Over the last decade, a belief has taken root in global naval circles that shallow littoral chokepoints for maritime trade, operations in and around failed states like Somalia, and expeditionary stabilization operations, will become key foci for many deployments. That realization has driven a number of approaches to naval construction. In the Netherlands, Royal Schelde’s Sigma Ships are designed in block modules, which can be added or subtracted to build anything from an offshore patrol vessel to a large frigate. Denmark is already building its Flyverfisken Class and Absalon Class ships, which leverage the mission module concept and can be used in roles ranging ranging from mine or sub hunting, to anti-ship warfare/ land attack, to carrying troops. Sweden’s Visby Class stealth corvettes helped to inspire the American concept of the Littoral Combat Ship – which has been criticized both for its cost, and for having fewer and less flexible high-end weapon options than any competitor.
Germany’s response has been the F125 frigate, which might best be described as an “expeditionary frigate” design. It doesn’t use the Danish or American mission module concept. Instead, it includes a number of features aimed at making it a strong contributor to long international deployments in littoral environments, and to naval support for stabilization operations.
In August 2012, reports emerged that Indonesia had made a deal with Germany to buy heavy tanks and infantry carriers, after the Dutch had demurred. The Indonesian Army has a long record of human rights abuses, which sparked considerable opposition in the Netherlands. In contrast, Germany has been pushing hard for defense exports as a way to keep its defense industrial base busy, and of preserving jobs amidst Europe’s economic slowdown.
In May 2013, those reports were finally confirmed. What is the exact shape of the deal? How will the new vehicles fit with, and compare to, Indonesia’s existing equipment? And how did we get to this point?
At the end of May 2013, the German and Polish defense ministers signed a Letter of Intent on naval cooperation. What does that mean for Polish submarine plans?
Poland’s current submarine fleet includes 1 Russian Kilo Class boat, ORP Orzel, which was commissioned in 1986. Another 4 modernized U207 Kobben Class pocket submarines of German design were given to Poland by Norway, who added 1 Type 207 used for spares/ training. The tiny 435t Type 207s were commissioned in Norway from 1964 – 1967, which doesn’t leave them much of a safe lifespan.
In mid-May 2013, MBDA signed an MoU with Lockheed Martin that has the potential to shake up the naval missile industry. It sounds innocuous: both companies agree to jointly explore the market for the integration of MBDA naval missile systems into Lockheed Martin’s MK-41 Vertical Launch System, and ExLS VLS/cell insert. They’ll begin with a late 2013 demonstration involving Britain’s new CAMM-M Sea Ceptor missile, but the implications reach far beyond.
Right now, the naval missile market is divided by launcher type, and many of MBDA’s missiles sit in a DCNS banlieue.
In July 2012, Qatar’s government announced their interest in purchasing up to 200 Leopard 2A7 heavy tanks from Germany. The tanks would more than replace Qatar’s existing set of 30-40 French AMX-30 medium tanks, which are a 1970s era design. The deal was completed in 2013, and it turned out to be smaller but broader.
October. 10, 2012: EADS announces [PDF] that they and BAE have decided to terminate their merger discussions.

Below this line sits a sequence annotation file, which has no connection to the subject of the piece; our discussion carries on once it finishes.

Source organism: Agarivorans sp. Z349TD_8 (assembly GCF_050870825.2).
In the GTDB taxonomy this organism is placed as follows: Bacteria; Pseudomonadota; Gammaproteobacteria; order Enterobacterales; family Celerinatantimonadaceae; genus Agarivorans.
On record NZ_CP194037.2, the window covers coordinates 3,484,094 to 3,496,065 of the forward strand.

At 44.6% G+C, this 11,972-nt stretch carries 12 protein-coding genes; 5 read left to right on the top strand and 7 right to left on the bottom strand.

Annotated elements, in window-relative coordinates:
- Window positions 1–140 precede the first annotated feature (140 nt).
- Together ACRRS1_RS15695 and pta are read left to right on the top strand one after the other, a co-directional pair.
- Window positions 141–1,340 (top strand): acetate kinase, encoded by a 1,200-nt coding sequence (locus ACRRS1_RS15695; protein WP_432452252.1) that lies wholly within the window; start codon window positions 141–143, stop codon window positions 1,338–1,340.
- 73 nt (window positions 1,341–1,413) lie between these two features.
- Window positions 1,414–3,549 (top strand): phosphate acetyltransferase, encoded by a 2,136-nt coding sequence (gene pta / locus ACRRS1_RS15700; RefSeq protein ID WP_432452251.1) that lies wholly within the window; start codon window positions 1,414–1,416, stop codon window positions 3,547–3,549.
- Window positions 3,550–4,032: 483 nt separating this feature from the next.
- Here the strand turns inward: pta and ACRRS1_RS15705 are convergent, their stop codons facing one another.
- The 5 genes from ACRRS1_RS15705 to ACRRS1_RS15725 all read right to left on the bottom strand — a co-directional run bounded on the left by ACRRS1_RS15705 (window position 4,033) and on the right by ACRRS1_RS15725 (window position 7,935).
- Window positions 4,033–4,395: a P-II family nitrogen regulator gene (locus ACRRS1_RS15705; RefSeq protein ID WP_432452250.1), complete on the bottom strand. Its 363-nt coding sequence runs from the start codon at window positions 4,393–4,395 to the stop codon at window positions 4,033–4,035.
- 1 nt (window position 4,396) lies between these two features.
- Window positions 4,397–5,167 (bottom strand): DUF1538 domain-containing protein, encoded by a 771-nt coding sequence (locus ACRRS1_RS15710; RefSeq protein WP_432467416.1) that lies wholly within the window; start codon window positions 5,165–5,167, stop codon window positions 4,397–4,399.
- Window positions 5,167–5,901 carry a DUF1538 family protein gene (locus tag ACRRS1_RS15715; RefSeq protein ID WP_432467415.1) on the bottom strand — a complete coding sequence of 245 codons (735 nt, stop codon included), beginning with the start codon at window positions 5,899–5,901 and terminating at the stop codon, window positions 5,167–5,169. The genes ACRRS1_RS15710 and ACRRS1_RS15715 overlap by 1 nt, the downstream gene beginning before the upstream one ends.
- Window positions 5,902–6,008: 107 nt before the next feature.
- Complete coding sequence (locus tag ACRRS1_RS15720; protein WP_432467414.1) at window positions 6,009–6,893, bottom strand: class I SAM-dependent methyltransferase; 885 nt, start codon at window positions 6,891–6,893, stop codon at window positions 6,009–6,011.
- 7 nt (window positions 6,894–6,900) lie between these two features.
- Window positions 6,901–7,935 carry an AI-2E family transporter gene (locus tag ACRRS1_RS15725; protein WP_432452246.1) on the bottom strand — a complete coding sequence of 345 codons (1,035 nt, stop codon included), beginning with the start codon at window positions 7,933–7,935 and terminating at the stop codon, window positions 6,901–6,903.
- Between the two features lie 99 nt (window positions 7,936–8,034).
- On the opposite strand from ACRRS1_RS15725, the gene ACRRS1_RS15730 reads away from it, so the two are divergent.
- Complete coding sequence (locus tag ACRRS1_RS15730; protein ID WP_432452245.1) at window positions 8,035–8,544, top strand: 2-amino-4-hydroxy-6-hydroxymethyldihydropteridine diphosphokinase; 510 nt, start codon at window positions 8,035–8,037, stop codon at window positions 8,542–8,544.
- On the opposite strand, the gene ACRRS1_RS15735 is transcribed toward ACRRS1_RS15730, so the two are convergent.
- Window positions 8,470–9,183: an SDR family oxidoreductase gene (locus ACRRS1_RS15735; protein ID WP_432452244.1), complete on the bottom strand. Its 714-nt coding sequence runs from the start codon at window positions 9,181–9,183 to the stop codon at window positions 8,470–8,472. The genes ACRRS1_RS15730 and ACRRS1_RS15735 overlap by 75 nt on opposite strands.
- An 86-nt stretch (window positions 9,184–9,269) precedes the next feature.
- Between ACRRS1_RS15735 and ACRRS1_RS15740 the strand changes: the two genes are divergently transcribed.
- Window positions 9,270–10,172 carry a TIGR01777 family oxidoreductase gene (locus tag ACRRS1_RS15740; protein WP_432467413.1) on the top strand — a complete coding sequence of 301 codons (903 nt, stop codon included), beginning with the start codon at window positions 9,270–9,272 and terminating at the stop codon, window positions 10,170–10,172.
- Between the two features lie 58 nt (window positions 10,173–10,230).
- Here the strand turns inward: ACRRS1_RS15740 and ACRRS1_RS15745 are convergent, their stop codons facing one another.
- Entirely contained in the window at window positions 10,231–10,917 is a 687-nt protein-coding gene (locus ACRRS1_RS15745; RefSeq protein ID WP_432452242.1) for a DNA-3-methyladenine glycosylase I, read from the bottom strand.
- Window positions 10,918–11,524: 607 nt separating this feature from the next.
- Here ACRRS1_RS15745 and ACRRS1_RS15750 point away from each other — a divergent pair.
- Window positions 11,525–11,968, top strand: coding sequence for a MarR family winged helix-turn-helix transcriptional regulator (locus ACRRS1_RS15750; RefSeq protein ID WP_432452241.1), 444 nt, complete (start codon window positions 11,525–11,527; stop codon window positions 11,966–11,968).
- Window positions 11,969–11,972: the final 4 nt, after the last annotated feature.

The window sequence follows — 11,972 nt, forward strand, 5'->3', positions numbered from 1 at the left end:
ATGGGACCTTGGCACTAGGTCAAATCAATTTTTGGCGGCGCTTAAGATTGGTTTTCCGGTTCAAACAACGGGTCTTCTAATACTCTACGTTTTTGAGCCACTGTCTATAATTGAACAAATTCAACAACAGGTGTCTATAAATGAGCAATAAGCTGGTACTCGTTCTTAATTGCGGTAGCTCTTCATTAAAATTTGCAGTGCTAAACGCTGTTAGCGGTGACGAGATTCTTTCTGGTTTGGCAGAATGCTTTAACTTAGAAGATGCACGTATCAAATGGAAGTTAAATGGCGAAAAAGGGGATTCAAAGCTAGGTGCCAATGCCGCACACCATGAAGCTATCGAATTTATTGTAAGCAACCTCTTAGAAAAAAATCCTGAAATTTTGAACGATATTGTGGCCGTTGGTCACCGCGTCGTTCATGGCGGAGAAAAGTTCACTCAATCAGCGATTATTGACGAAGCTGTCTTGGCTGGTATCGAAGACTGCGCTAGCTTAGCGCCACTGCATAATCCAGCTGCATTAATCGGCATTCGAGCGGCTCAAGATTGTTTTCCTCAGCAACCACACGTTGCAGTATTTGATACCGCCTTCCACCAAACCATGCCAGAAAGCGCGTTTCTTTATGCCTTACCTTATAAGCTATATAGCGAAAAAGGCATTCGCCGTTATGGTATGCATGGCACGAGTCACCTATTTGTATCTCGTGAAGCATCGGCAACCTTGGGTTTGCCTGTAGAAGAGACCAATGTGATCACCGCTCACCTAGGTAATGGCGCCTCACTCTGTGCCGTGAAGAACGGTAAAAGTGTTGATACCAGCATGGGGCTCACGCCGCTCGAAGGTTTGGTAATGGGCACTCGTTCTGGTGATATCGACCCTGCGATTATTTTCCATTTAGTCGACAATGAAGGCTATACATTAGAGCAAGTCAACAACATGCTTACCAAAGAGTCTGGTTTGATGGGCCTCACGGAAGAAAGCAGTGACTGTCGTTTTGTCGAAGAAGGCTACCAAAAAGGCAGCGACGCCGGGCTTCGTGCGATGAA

They confirm what had been widely discussed in the past month, with mounting pressure in recent days:
“it has become clear that the interests of the parties’ government stakeholders cannot be adequately reconciled with each other or with the objectives that BAE Systems and EADS established for the merger.”
British military procurement is to make a big step if Philip Hammond’s statement [PDF] to Parliament last week is followed up by implementation. The Defence Minister wants to turn Defence Equipment & Support (DE&S) into a Government Owned, Contractor Operated (GOCO) entity after having “soft market tested” alternatives earlier this year. This is likely to lead to a competition among interested service companies but it will take a while to happen, and there are many challenges ahead. DE&S currently employs about 18,000 people with a budget of around 14 billion pounds (slightly under 22 billion US dollars).
At the opening of the Farnborough 2012 defense exhibition, British Prime Minister David Cameron discussed the Eurofighter’s future:
“Typhoon’s growth potential is huge and the four partner nations, Italy, Germany, Spain and the UK have agreed the next steps required to further exploit this. The integration of the METEOR missile, an Electronically Scanned Radar, enhancements of the Defensive Aids System, further development of the air-to-air and air-to-ground capabilities and integration of new weapons.”
All of these capabilities will be welcome. Indeed, all are necessary, in order to address key platform weaknesses, and keep the plane competitive in the international marketplace as a multi-role fighter. A short synopsis of each aspect follows.
In June 2012, France’s DGA began the 1st installment of its EUR 1.06 billion CONTACT(COmmunications Numeriques TACtiques et de Theatre) program, which will replace many of the French armed forces’ existing vehicle and personal radios. When it’s done, France will field an array of “software-defined” radios that offer much lower upgrade costs, as the backbone of its Army’s future tactical communications architecture.
Because ESSOR already includes France, Finland, Italy, Poland, Spain, and Sweden, radios created for CONTACT will have good export potential as replacements for existing radios. A defined equipment line will also help the ESSOR standard attract new customers, much as TETRA adoption has been driven well beyond Europe’s shores in the civil sphere.